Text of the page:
You are currently viewing Bandicoots are still with us, University of Newcastle study reveals

Bandicoots are still with us, University of Newcastle study reveals

This is the best news in a long while. The challenge is to keep the habitat for this precious species safe from feral predators and undue human interference. Ted Stein reports …
To identify and estimate the population size of bandicoots Isoodon/Perameles sp  inhabiting Munibung Hill, field surveys on the site have been conducted at random points within the Munibung Hill landscape. Survey efforts commenced in early January 2022, conducted by third year undergraduate student Theodore Stein and assisted by volunteer second year student Jael Bryden. The project is supervised by Professor Matthew Hayward of the school of Environmental and Life Sciences.

Twenty metre transect surveys have been carried out to record typical signs of bandicoot inhabitation, such as diggings, scat, tracks, and nests within 1m of the transect line.  Up until the end of February, a total of 21 transects have been conducted across areas of varying topography and habitat. One small area at the west of the site remains to be surveyed.
Preliminary analysis of the data indicates that bandicoots are present within the Munibung Hill precinct. Observed indicators of occupation are limited to conical diggings (top picture), and nests (bottom picture).
Indicators of fox, rabbit and canine inhabitation/visitation has also been recorded. A small area at the west of the site remains to be surveyed before results can be finalised.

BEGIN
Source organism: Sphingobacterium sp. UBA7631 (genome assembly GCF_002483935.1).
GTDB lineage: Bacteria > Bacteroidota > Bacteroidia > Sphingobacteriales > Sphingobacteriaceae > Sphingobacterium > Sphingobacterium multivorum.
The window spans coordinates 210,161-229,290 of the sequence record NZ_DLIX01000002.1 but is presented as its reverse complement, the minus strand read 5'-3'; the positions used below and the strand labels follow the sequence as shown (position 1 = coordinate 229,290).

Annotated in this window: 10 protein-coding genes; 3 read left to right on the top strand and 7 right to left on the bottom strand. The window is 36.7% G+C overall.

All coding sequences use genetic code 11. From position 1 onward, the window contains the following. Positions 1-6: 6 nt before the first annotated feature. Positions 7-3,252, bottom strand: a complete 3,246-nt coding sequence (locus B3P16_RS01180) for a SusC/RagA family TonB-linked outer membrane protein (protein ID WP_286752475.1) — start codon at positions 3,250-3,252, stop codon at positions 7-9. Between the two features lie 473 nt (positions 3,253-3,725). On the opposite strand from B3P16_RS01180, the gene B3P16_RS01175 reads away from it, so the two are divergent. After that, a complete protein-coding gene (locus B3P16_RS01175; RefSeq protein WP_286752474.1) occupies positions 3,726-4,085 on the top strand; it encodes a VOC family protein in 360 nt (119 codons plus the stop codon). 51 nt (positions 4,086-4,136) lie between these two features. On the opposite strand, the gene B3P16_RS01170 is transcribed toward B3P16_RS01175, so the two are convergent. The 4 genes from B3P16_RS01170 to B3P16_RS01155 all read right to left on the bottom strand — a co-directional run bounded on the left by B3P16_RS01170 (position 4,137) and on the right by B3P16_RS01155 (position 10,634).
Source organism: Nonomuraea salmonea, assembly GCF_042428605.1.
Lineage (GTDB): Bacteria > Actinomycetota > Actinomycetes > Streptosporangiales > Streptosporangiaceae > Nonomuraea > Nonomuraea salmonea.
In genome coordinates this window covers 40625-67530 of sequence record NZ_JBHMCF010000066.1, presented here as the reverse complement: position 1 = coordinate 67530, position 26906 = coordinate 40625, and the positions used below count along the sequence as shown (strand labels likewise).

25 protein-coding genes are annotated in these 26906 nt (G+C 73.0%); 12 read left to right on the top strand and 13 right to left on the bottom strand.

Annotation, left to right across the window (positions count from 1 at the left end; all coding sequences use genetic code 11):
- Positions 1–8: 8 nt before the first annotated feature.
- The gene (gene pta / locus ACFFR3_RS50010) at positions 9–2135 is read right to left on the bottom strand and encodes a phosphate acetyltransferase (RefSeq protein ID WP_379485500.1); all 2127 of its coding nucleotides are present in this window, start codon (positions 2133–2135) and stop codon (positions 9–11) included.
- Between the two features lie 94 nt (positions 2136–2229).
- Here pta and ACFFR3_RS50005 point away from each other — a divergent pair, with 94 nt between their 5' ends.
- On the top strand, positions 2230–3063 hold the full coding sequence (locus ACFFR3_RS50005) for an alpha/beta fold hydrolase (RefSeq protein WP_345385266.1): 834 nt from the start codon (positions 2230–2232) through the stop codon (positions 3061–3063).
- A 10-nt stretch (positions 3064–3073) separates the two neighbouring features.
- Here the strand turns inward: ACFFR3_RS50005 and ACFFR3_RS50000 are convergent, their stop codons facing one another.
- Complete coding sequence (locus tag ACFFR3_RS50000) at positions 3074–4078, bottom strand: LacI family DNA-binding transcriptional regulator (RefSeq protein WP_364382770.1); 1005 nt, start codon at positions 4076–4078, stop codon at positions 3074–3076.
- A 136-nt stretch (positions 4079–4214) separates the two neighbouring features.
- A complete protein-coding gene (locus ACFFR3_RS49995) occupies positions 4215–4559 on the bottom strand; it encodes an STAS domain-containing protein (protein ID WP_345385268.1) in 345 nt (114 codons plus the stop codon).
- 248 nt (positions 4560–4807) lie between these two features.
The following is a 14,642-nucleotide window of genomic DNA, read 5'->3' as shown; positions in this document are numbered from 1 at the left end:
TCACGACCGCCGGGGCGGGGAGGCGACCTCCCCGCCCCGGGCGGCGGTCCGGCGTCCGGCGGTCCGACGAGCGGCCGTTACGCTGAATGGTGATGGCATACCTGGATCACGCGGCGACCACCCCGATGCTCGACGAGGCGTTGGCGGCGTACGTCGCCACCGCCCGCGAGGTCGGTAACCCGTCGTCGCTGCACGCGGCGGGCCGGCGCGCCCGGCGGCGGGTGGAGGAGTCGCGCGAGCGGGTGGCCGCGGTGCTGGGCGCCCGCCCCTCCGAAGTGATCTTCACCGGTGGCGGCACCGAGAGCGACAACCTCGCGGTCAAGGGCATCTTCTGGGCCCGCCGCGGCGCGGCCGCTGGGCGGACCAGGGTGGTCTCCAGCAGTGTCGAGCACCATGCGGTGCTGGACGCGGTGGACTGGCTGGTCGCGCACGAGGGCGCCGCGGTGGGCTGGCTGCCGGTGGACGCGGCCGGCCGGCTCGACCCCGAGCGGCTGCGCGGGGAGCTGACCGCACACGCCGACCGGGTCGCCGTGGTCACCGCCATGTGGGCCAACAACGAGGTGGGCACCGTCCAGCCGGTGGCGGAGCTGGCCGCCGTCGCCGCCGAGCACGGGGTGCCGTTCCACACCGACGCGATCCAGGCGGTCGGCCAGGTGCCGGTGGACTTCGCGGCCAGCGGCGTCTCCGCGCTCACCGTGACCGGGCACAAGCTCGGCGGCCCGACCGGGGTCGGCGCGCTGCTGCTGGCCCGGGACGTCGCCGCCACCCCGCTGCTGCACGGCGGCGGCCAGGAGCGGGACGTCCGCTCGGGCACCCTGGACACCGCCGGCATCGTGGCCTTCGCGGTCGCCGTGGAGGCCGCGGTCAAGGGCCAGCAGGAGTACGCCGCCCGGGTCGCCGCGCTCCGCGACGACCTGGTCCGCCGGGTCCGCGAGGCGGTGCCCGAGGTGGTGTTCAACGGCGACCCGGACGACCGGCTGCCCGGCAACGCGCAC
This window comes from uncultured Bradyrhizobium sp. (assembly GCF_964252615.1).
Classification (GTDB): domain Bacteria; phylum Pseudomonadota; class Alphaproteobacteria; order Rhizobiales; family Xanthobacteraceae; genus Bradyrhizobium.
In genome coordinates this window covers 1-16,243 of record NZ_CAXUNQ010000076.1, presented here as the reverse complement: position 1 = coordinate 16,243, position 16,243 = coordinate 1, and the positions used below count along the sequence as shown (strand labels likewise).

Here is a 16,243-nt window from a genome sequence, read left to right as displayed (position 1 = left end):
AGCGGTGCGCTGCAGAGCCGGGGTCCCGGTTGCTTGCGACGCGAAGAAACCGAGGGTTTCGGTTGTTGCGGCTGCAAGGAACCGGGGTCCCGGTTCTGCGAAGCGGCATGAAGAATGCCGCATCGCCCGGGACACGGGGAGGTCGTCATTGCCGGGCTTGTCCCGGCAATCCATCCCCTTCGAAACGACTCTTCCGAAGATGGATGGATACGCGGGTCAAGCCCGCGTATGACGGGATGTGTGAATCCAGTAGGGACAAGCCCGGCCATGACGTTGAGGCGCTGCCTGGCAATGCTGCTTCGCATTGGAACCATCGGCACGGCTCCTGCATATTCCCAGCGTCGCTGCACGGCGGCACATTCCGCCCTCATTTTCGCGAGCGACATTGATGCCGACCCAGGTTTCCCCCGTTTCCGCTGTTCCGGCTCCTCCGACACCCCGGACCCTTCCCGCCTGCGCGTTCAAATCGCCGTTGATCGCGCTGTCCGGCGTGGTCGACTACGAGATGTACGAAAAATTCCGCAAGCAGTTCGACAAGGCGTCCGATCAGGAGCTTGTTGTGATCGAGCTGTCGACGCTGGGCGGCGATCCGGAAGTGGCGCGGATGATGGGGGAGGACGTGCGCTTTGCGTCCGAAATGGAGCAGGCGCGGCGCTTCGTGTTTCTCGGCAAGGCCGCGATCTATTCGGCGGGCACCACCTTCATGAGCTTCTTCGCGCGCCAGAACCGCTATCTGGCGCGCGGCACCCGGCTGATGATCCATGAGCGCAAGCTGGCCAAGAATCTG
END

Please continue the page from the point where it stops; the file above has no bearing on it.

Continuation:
CREDIT: Ted Stein is a third and final year student in the School of Environmental and Life Sciences (ELS), University of Newcastle (UoN), who has been the lead researcher in this Bandicoot study.  He has been ably assisted by Jael Bryden, a second year student, who has kindly and wisely volunteered her time assisting with data collection in field surveys, to expand her field knowledge and practical experience. Both are completing an undergraduate degree in Environmental Science and Management. Dr Liam Phelan in the School ELS, is coordinating two research projects with colleagues and students from the UoN, of which the Bandicoot Population study is one. They are part of Summer Scholarship Research Projects (SSRP) conducted by the UoN. We are privileged to have had Ted and Jael along with Professor Matt Hayward, who as supervisor for the project, has been a great source of guidance and support in the conduct of this research. 
EDITOR’S NOTE: As a community not-for-profit volunteer operated group this is beyond our capacity and therefore a valuable community service. For the University, Munibung Hill ticks a box for in-the-field student research; for us it comes with an ecological and community benefit to boot.  Win-Win-Win

MMM … Issue 27, March 2022